By: Javed Chaudhry
Shaukat Aziz is no doubt a clever person. He was an ordinary employee in Citibank in Dubai where he made friends in the royal family. He went to America and became a banker to a group of global kingmakers. PML-N Senator (and then-finance minister) Ishaq Dar brought him to Pakistan where he started advising the government on economic issues. Mr Aziz’s aim was to become governor of the State Bank of Pakistan and Ishaq Dar was about to do just that when the PML-N government fell.
However, Mr Aziz immediately contacted a relative of Pervez Musharraf and managed to speak to the army chief. The result was that he soon became finance minister and later prime minster. In fact, Mr Aziz played his cards so well that after Musharraf’s fall from power, he left the country and is now leading a lavish lifestyle abroad. People blame General Musharraf or the Chaudhry brothers for most of the ills of the previous government, conveniently forgetting Shaukat Aziz’s doings. And the irony is that he is still giving advice to poor countries on how to run and improve their economies.
Now, I have to say, I have seen a very different Shaukat Aziz in a meeting right before he left his post as prime minister. He told me he was under pressure about what to do with the Lal Masjid issue and the suspension of the chief justice of Pakistan. But what I want to mention is three predictions he made at the time, all of which I disagreed with, but which came true.
He said that Musharraf will get all his sins white-washed but the Akbar Bugti murder would be his undoing and that certain evidence in that matter, if and when disclosed, could make life difficult for him. “It will be a difficult time for Musharraf and then the army will have to choose one; Musharraf or Balochistan,” he had said.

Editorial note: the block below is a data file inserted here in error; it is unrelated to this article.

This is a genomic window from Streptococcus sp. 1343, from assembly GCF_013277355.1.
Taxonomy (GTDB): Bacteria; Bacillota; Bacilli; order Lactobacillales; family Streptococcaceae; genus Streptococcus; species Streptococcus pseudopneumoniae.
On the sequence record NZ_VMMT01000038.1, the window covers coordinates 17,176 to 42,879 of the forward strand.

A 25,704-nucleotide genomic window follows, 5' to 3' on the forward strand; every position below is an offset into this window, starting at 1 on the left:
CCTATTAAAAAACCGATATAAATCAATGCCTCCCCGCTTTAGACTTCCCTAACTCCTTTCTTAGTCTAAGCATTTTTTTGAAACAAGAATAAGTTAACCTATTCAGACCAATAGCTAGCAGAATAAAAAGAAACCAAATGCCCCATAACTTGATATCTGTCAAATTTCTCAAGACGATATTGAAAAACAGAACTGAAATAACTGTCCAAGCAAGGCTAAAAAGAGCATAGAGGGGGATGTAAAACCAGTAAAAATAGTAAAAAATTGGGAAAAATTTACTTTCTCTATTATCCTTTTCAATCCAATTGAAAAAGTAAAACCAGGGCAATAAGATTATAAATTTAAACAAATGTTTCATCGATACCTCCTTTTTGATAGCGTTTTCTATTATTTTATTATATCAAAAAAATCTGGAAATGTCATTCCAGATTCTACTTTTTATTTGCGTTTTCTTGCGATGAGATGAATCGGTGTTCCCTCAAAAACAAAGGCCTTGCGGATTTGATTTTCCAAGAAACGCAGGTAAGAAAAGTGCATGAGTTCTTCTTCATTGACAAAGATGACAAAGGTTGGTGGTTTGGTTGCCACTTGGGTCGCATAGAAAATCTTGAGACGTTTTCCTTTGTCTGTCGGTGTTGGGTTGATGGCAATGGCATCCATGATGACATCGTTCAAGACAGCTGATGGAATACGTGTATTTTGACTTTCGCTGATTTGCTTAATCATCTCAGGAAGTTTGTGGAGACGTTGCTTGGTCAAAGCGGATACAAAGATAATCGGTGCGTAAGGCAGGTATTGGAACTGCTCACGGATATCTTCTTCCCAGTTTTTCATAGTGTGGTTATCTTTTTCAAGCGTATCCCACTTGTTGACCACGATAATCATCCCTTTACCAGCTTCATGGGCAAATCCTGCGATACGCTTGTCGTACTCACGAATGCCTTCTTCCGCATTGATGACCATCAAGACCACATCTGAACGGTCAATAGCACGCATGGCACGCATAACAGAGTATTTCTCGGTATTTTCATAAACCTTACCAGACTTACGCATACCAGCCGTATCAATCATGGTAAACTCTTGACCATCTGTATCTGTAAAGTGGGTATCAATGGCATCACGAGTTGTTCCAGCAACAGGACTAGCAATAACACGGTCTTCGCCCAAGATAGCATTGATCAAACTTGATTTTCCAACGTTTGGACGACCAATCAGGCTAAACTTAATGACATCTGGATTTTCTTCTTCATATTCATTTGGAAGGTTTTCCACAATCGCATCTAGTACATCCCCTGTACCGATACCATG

The second thing he had said was that Nawaz Sharif will be able to return home but America and Saudi Arabia will not let him speak freely and that if the PPP and the PML-Q formed a government in the future, Sharif will be “periodically active, periodically inactive.”
And the third was that a third power is using the bench and the bar for its own interests. Ultimately the judges will get restored but the lawyers will not let them work, creating a crisis where the bench and bar will lock horns with one another. “Both will have an end similar to ours,” he said.
The first two points have already become true. And now the lawyers and the judiciary are pitched against each other, so much so that an honest and principled district and sessions judge, Zawar Ahmed Shaikh, has been sent on forced leave.
Published in The Express Tribune, October 9th, 2010.